Major Dietary Patterns and Cardiovascular Risk Factors among Young Brazilian Adults
Olinto, Maria Teresa A.
Gigante, Denise P.
MetadataShow full item record
CitationOlinto, Maria Teresa A., Denise P. Gigante, Bernardo Horta, Vera Silveira, Isabel Oliveira, and Walter Willett. 2011. Major dietary patterns and cardiovascular risk factors among young brazilian adults. European Journal of Nutrition 51(3): 281-291.
AbstractPurpose: Diet is one of the most important modifiable risk factors for cardiovascular diseases. The scientific literature has consistently shown the effects of certain diets on health; however, given the variety of cultures and dietary habits across the world, it is likely that much remains to be learned about dietary patterns and health outcomes. We assessed the associations between main dietary patterns and cardiovascular risk factors among 4,202 young Brazilian adults in a cross-sectional analysis. Methods: In a principle components analysis, two main dietary patterns were identified: common Brazilian and processed food. As outcomes, we examined body mass index (BMI), waist circumference (WC), systolic blood pressure (SBP), diastolic blood pressure (DBP), total cholesterol, HDL cholesterol (HDL-c), and LDL cholesterol (LDL-c). Means, crude, and adjusted β coefficients and 95% CIs were estimated according to quintiles of dietary patterns. Results: Common Brazilian scores were inversely associated with BMI, WC, LDL-c, HDL-c, and total cholesterol values among men. Among women, inverse association trends were observed with SBP, DBP, LDL-c, HDL-c, and total cholesterol. The processed food pattern was positively associated with LDL-c, HDL-c, total cholesterol, BMI, and WC values among the men. Among the women, the processed food pattern was not significantly associated with cardiovascular risk factors. Conclusions: In conclusion, our findings confirm that diet has an important role on health during early adulthood. The common Brazilian pattern showed generally healthier trends regarding CVD risk factors, but the ultimate effects on risk of risk of disease are unclear because of the inverse relation with HDL-c levels.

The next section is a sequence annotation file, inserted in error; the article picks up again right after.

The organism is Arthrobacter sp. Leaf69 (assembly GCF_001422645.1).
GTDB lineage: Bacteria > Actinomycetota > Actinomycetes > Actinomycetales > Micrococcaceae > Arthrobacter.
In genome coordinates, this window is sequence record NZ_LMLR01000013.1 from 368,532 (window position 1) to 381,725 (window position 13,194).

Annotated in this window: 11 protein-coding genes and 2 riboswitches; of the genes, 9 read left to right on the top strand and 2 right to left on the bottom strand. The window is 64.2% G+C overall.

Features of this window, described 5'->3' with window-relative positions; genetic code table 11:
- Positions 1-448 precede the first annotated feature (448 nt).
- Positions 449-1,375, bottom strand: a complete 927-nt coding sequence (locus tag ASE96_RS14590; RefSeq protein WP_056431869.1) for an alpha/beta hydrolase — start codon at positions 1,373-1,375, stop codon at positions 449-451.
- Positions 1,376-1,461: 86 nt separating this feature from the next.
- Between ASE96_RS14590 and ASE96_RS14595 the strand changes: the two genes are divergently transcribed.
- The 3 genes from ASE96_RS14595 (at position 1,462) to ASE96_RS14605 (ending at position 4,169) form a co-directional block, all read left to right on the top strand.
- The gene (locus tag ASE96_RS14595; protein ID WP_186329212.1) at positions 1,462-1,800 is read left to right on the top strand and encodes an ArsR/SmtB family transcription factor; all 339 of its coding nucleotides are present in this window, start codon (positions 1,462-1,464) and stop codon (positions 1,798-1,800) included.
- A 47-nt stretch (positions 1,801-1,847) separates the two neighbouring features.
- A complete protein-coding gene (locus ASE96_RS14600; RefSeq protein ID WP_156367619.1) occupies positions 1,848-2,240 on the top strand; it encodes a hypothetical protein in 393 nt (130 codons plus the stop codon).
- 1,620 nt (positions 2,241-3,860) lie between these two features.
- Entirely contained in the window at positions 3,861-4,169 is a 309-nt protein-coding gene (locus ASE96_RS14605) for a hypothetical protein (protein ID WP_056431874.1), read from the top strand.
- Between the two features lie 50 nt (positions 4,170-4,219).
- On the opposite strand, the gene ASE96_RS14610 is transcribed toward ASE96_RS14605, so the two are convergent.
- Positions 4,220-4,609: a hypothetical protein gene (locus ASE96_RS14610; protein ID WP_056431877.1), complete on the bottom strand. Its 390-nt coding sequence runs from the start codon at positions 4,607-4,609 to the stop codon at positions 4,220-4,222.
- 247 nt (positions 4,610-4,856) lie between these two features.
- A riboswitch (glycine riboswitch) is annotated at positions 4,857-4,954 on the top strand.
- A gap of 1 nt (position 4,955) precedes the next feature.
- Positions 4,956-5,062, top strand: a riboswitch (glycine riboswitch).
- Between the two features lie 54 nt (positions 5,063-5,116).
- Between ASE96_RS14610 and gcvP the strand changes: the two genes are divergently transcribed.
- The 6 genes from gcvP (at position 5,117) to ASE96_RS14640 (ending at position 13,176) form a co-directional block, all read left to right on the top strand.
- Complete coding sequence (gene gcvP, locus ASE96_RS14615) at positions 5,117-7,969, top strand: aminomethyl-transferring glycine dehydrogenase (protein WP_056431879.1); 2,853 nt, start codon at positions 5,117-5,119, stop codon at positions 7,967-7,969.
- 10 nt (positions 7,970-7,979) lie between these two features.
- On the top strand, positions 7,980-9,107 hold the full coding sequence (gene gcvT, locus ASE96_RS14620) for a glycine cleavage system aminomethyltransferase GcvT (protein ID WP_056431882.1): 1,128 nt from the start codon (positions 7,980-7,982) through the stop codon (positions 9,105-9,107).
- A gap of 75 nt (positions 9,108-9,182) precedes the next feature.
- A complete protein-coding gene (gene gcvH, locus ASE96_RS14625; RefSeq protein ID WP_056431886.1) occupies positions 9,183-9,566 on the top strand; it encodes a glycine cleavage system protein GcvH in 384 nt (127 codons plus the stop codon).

Citable link to this pagehttp://nrs.harvard.edu/urn-3:HUL.InstRepos:10288490